Shell Oil received a permit from the Department of Interior to drill at the Chukcki Sea, which is located northwest of Alaska and south of the Arctic. Amid the controversy of Shell’s presence in the Arctic is the concern of a potential oil spill.
Shell is no stranger to the Chukcki Sea. In 1988, the firm spent $300 million to drill for oil only to find dry holes.
Today Shell’s technology is more advanced, although risks still remain. A report by the Department of Interior—specifically the Bureau of Ocean Energy Management—found a 75 percent chance of a large oil spill in the Arctic should drilling occur.
The search for oil in the Arctic is not new and is viewed as a necessity by the oil industry. According to the U.S. Geological Service, there are potentially 90 billion barrels of oil under the Arctic ice. The National Petroleum Council, comprised mostly of oil and gas companies, released a report earlier this year highlighted the usefulness of depending on Arctic oil:
Arctic exploration today may provide a material impact to U.S. oil production in the future, potentially averting decline, improving U.S. energy security, and benefiting the local and overall U.S. economy.
Erik Milito, director of upstream at the oil industry-funded American Petroleum Institute, argued on behalf of Arctic drilling as essential for U.S. energy security:
The safe and responsible development of oil and natural gas in the Arctic is critical to our economy and national security…Failure to develop these resources would put America’s global energy leadership at risk at a time when Russia and other Arctic nations are forging ahead.
Although, a 2012 report co-written by API’s Arctic Oil Spill task force found, in spite of some advantages, “logistical challenges” in responding to an oil spill.
John Deans, a Greenpeace Arctic campaigner specialist, told Firedoglake an oil spill in the Arctic would be a “catastrophe.” Moreover, he said risky extractions, such as tar sands, are slightly similar to drilling in the Arctic, yet the latter carries more risks.
“With the Arctic, it is another extreme extraction. The environmental risks are so much higher and difficult to deal with,” Deans said.
Shell Oil did not respond to inquiries from Firedoglake about oil spill concerns.
Skuld, a maritime insurance firm, recently told World Maritime News how it was concerned about oil spill risks in the Arctic and, as a result, massive economic costs. In fact, they believed a Deepwater Horizon spill disaster—where nearly 1,000,000 million gallons of oil spilled in the Gulf of Mexico in 2010—may happen in the Arctic with higher clean-up costs:
We know the potential cost of incidents will almost certainly be significantly higher than similar events in warmer climes, but we do not know by how much more. Worse, perhaps, we have no statistics that point to the likely frequency of loss events in Arctic waters, either absolutely or relative to elsewhere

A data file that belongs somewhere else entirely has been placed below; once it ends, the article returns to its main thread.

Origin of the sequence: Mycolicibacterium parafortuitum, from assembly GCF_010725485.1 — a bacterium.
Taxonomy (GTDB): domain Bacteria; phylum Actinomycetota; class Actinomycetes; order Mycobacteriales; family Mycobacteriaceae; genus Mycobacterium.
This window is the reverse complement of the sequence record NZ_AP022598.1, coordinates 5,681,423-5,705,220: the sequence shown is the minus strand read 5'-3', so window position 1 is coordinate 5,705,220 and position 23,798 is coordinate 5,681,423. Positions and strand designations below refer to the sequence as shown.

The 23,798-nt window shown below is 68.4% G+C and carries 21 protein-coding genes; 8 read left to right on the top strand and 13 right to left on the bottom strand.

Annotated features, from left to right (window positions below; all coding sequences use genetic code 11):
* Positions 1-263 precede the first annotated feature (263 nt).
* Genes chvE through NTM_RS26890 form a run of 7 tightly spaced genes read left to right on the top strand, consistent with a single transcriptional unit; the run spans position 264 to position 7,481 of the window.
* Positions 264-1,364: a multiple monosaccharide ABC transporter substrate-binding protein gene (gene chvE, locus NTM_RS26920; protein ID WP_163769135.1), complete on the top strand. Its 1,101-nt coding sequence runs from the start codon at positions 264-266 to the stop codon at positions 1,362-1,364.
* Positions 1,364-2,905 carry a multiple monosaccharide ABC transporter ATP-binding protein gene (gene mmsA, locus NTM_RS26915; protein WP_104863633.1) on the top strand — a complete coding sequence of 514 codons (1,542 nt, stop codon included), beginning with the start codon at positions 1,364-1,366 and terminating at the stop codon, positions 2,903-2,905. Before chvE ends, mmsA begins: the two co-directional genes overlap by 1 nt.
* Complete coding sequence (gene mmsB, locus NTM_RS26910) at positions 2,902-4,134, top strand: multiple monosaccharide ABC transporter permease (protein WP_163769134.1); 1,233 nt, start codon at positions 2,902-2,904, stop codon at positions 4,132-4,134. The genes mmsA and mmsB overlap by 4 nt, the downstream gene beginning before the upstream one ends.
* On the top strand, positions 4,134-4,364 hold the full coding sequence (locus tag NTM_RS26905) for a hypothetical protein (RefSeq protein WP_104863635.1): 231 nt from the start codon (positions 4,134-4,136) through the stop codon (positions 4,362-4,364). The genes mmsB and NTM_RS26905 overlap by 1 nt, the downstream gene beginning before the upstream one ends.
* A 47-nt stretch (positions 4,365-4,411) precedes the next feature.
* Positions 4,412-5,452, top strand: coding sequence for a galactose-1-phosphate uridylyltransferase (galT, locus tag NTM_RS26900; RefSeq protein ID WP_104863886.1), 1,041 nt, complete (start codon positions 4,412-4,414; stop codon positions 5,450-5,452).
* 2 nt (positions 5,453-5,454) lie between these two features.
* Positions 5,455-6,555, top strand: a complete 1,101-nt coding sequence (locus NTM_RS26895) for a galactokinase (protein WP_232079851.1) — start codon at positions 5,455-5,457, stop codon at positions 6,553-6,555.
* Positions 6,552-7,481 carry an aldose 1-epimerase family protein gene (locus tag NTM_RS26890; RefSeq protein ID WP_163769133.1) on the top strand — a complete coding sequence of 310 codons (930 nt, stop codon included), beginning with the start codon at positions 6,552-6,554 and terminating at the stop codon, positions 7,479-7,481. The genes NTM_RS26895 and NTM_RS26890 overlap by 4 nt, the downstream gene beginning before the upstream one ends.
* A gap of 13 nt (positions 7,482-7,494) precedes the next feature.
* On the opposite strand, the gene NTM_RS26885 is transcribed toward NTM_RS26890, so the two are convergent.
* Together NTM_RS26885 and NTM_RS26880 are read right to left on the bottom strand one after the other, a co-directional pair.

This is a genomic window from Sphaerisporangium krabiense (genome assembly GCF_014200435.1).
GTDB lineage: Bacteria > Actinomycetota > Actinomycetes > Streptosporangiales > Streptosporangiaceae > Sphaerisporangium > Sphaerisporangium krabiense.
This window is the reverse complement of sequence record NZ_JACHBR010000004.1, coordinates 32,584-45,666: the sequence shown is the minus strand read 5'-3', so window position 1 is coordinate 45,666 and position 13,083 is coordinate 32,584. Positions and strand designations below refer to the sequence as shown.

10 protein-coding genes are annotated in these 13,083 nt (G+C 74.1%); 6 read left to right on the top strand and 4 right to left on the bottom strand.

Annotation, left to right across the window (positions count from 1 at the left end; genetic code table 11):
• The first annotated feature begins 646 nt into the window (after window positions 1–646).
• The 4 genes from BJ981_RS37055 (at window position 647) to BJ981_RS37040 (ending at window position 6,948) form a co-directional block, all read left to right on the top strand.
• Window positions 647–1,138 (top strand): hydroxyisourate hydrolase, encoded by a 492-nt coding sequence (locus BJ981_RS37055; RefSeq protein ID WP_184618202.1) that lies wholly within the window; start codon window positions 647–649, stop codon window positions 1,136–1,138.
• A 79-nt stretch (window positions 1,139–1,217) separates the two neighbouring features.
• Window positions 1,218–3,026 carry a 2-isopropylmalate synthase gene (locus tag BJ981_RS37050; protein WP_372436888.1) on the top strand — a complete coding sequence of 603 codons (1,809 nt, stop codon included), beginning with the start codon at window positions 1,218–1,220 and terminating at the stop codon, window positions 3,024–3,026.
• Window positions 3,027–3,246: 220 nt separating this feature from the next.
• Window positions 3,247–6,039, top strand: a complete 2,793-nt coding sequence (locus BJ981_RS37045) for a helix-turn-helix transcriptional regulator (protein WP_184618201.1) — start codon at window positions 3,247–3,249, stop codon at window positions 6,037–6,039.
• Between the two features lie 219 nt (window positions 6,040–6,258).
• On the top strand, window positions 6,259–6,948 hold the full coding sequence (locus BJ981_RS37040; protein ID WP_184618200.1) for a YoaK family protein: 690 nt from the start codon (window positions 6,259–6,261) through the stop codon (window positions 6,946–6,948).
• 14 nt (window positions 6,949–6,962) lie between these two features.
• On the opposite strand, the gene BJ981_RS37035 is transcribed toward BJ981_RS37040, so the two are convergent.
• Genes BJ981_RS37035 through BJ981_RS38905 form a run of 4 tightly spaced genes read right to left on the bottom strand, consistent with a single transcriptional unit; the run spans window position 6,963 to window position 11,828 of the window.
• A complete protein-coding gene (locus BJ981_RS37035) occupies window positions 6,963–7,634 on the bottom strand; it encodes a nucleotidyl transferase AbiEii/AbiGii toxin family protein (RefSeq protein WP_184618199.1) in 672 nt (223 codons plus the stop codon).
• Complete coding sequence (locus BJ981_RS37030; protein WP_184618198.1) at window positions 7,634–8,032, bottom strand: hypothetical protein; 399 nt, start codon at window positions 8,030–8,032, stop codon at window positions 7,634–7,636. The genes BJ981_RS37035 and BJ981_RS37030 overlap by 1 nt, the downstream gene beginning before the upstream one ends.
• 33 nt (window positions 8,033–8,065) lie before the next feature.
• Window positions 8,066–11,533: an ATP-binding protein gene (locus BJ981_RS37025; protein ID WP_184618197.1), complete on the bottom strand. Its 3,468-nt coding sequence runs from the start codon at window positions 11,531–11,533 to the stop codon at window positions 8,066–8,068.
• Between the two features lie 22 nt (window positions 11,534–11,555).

John McCannon, a professor at Southern New Hampshire University, highlighted how oil and gas companies under-estimate the difficulties with a clean up of a potential oil spill in History of the Arctic: Nature, Exploration and Exploitation:
Such breezy assurances [by oil companies] fly not just in the face of experience, but of major feasibility studies which strongly indicate that, in oil-rich but ice-clogged seas like the Beaufort, Chukchi, Kara and Barents, the chances of successful emergency rescue or cleanup for rigs and drills beyond a certain distance or depth are virtually nil – and that, over time, the chances of a blowout or the ice-ramming of a rig or drilling ship are unacceptably high.
A significant issue affecting the Arctic is climate change. There is less sea ice in the Arctic now than in 1979. With climate change seen as “inevitable” by the Intergovernmental Panel on Climate Change, it may lead more changes for the Arctic.
As McCannon writes in his book, “the warmer the Arctic gets, the warmer it will keep becoming.” In fact, McCannon cites the damage done to the Arctic, mostly due to industrialization, as “Arcticide.” Such changes to the Arctic, as he points out, would trickle-down to the rest of humanity:
If even a fraction of what scientists predict about unchecked Arctic warming turns out to be correct, the choice may well come down to one of survival: not necessarily of humanity itself, but of the favourable climatological conditions that human populations in the middle latitudes have enjoyed for many centuries.
Deans noted other oil firms were more wary than envious in regards to Shell’s presence in the Arctic.
“Other companies are definitely watching and Shell is definitely on the global stage right now. Although, other oil companies are viewing this with skepticism,” Deans said.
As a result of the low oil prices, companies are scaling back its investments as there is oversupply of oil and low demand. Royal Dutch Shell, which Shell Oil derives from, will cut 6,500 jobs because of low oil prices. The firm still views, as Chief Executive Ben van Beurden placed it, Alaska as “long-term play.”
Deans believes Shell is continuing its project because “pride is leading their judgment.”
“They’re not Arctic-ready, but they really want people to believe they can do this,” Deans said.
Deans, additionally, criticized the Obama administration for giving permits to Shell Oil in spite of the consequences.
“This doesn’t have to happen. They have consistently, against all sound advice, given Shell permits,” Deans said.
Deans stressed how pressure against government officials can be effective in stopping Arctic drilling.
“It’s important people take action anywhere by contacting the Obama administration, their Senators, their Representatives. They all have the ability to take action on it,” Deans said.